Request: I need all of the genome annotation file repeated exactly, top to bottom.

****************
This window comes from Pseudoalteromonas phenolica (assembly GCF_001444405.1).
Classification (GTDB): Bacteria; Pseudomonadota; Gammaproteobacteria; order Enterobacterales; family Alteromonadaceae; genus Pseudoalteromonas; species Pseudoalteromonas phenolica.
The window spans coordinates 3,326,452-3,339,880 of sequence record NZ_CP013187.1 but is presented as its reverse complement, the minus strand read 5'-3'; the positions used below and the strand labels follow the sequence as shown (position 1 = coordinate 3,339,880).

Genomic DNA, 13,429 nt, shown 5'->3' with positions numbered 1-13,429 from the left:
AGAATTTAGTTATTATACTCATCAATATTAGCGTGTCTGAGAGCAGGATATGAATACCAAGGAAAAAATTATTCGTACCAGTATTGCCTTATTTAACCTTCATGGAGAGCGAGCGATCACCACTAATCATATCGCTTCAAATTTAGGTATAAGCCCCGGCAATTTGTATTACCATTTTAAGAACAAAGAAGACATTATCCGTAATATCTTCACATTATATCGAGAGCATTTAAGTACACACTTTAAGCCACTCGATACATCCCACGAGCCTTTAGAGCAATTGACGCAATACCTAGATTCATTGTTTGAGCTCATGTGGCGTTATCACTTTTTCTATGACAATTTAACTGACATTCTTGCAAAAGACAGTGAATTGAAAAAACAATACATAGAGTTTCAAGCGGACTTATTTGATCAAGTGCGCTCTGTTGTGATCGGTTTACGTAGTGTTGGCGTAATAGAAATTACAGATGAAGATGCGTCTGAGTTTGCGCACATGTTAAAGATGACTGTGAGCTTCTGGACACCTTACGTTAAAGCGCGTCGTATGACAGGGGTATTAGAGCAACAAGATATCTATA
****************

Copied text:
This window comes from Pseudoalteromonas phenolica (assembly GCF_001444405.1).
Classification (GTDB): Bacteria; Pseudomonadota; Gammaproteobacteria; order Enterobacterales; family Alteromonadaceae; genus Pseudoalteromonas; species Pseudoalteromonas phenolica.
The window spans coordinates 3,326,452-3,339,880 of sequence record NZ_CP013187.1 but is presented as its reverse complement, the minus strand read 5'-3'; the positions used below and the strand labels follow the sequence as shown (position 1 = coordinate 3,339,880).

Genomic DNA, 13,429 nt, shown 5'->3' with positions numbered 1-13,429 from the left:
AGAATTTAGTTATTATACTCATCAATATTAGCGTGTCTGAGAGCAGGATATGAATACCAAGGAAAAAATTATTCGTACCAGTATTGCCTTATTTAACCTTCATGGAGAGCGAGCGATCACCACTAATCATATCGCTTCAAATTTAGGTATAAGCCCCGGCAATTTGTATTACCATTTTAAGAACAAAGAAGACATTATCCGTAATATCTTCACATTATATCGAGAGCATTTAAGTACACACTTTAAGCCACTCGATACATCCCACGAGCCTTTAGAGCAATTGACGCAATACCTAGATTCATTGTTTGAGCTCATGTGGCGTTATCACTTTTTCTATGACAATTTAACTGACATTCTTGCAAAAGACAGTGAATTGAAAAAACAATACATAGAGTTTCAAGCGGACTTATTTGATCAAGTGCGCTCTGTTGTGATCGGTTTACGTAGTGTTGGCGTAATAGAAATTACAGATGAAGATGCGTCTGAGTTTGCGCACATGTTAAAGATGACTGTGAGCTTCTGGACACCTTACGTTAAAGCGCGTCGTATGACAGGGGTATTAGAGCAACAAGATATCTATA